“How beautiful upon the mountains are the feet of him who brings good news, who publishes peace, who brings good news of happiness, who publishes salvation, who says to Zion, ‘Your God reigns'” (v. 7).
We have often commented on how hard it must have been for the Jews in exile to believe that God would and could save them. If the Lord had let them go into the exile in the first place, how could they be sure that God would rescue them? Though we might sympathize with them to a point, we must not forget that this doubt was birthed in sin, the same sin of not believing God’s warning that there would be dreadful consequences for idolatry, which prompted the exile in the first place (2 Chron. 36:15–21). That salvation was long in coming for the exiles was not the Lord’s fault but theirs. God had no need to believe His own words promising restoration for it to finally come, but the exiles did. Their lack of trust in His Word got them into their mess, so the only way they could get out was to believe the Lord. (Note how this historical reality pictures what it takes for us to be reconciled to our Creator. Our failure to believe God’s Word in Adam got us into sin. Believing His Word for our justification is what gets us out; Rom. 5:12–21). Consequently, Isaiah calls the exiles to faith in today’s passage. His declaration that the people need to wake up and loosen their bonds is a metaphor for developing a strong belief in the Lord and His willingness to save (52:1–2). After all, it took a particularly strong faith to persevere in believing that God could take that which was downtrodden and powerless—the exiles themselves—and effect restoration. The persistent doubts of the exiles meant that the Lord would have to intervene despite their failures if they were ever to be rescued from exile. He would have to provide an atonement for even the sin of unbelief so that His elect could be released from its bondage and be awakened to faith. He would have to establish His reign for all to see, His blessed presence among His people. The good news for the Jewish exiles and, indeed, for the whole world is that our Creator was willing to do this. Despite the unbelief of the people, Isaiah heard a voice crying, “God reigns” (v. 7). The establishment of God’s blessed kingdom was sure because it was grounded in the Lord’s intent and actions, not the will of men. Faith gets a person into this kingdom, and even this faith is God’s gift (Eph. 2:8–10), but faith does not establish the kingdom. God establishes the kingdom, and in the results of this work He enables His elect to become kingdom citizens by faith alone. Tomorrow we will see how God finally established this kingdom.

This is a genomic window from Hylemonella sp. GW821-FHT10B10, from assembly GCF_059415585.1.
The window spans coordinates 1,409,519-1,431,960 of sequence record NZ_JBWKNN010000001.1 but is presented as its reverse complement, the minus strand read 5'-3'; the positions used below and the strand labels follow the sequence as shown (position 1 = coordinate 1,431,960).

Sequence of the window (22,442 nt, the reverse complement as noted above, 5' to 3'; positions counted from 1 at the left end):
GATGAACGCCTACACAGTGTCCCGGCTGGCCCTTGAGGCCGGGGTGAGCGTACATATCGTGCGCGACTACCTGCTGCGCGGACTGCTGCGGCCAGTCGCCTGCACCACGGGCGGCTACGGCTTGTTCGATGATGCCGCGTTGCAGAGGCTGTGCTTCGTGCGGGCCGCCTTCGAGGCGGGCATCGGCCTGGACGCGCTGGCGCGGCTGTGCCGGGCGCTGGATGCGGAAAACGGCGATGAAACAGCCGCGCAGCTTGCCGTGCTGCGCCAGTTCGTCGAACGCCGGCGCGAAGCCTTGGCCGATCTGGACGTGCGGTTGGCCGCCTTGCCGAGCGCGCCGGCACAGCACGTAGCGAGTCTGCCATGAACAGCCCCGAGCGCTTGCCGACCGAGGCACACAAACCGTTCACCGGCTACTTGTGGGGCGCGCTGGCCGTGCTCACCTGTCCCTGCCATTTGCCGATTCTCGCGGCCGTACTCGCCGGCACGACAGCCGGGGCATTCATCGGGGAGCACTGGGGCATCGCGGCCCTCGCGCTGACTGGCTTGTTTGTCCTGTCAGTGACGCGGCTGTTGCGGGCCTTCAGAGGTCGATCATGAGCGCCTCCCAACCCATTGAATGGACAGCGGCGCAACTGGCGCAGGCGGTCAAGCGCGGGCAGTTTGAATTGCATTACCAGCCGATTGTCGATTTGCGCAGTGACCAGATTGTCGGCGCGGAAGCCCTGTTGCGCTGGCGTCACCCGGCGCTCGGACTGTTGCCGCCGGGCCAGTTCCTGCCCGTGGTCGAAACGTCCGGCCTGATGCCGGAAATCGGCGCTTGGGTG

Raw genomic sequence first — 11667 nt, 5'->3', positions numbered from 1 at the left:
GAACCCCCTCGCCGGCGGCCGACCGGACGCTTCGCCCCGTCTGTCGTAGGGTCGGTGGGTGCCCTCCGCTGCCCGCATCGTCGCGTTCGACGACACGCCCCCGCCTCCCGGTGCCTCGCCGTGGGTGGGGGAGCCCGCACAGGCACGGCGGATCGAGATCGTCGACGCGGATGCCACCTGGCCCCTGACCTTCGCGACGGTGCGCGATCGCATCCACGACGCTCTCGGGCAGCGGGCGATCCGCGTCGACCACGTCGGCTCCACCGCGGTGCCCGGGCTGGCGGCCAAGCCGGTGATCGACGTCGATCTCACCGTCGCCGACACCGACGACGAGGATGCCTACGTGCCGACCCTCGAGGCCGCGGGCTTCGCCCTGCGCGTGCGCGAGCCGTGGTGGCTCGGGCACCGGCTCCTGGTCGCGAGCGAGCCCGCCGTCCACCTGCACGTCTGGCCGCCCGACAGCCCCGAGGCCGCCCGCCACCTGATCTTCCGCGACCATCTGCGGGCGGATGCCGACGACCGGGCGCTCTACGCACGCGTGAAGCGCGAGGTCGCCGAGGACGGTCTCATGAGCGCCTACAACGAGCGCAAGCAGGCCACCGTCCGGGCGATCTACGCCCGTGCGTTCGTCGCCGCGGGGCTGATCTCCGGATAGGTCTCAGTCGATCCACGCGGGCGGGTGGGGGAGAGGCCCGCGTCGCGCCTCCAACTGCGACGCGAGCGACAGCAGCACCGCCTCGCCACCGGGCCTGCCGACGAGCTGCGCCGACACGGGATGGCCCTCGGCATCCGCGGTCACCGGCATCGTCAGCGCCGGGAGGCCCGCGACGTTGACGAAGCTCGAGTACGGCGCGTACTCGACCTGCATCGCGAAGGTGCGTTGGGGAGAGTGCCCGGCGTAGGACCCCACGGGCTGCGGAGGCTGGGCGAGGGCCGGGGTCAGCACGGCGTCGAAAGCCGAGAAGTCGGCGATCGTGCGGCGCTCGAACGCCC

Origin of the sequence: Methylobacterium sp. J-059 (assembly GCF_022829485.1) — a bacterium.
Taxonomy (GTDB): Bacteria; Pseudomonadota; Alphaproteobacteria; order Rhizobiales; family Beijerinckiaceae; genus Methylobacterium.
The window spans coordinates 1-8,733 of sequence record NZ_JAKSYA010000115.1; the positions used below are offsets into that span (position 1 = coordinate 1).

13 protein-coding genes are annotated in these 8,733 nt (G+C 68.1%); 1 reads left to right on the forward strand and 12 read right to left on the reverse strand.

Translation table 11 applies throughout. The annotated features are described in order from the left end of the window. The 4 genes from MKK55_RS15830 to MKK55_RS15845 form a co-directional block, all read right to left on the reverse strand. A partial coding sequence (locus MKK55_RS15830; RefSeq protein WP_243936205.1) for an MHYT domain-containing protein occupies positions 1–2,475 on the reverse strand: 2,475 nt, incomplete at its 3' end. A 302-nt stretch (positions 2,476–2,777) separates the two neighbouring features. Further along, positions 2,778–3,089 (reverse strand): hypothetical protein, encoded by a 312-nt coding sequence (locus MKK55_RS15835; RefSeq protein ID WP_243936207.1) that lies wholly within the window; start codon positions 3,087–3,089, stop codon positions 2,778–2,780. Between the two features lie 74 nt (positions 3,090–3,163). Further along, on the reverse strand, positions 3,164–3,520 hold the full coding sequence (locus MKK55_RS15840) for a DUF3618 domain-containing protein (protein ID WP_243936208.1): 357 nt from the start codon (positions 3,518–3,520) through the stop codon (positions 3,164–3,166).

Coram DeoLiving before the face of God
Restoration requires faith in the Lord, but we are not able to muster up in ourselves faith that will persevere to the end. We need an atonement that covers even our unbelief, and God must create in us new hearts, granting us the faith He demands (Eph. 2:8–10). When the Lord changes a person’s heart, that person puts his faith in Him, for this is the natural response of a new heart that is inclined toward Him. But that heart—and thus the faith that springs from it—is the gift of God.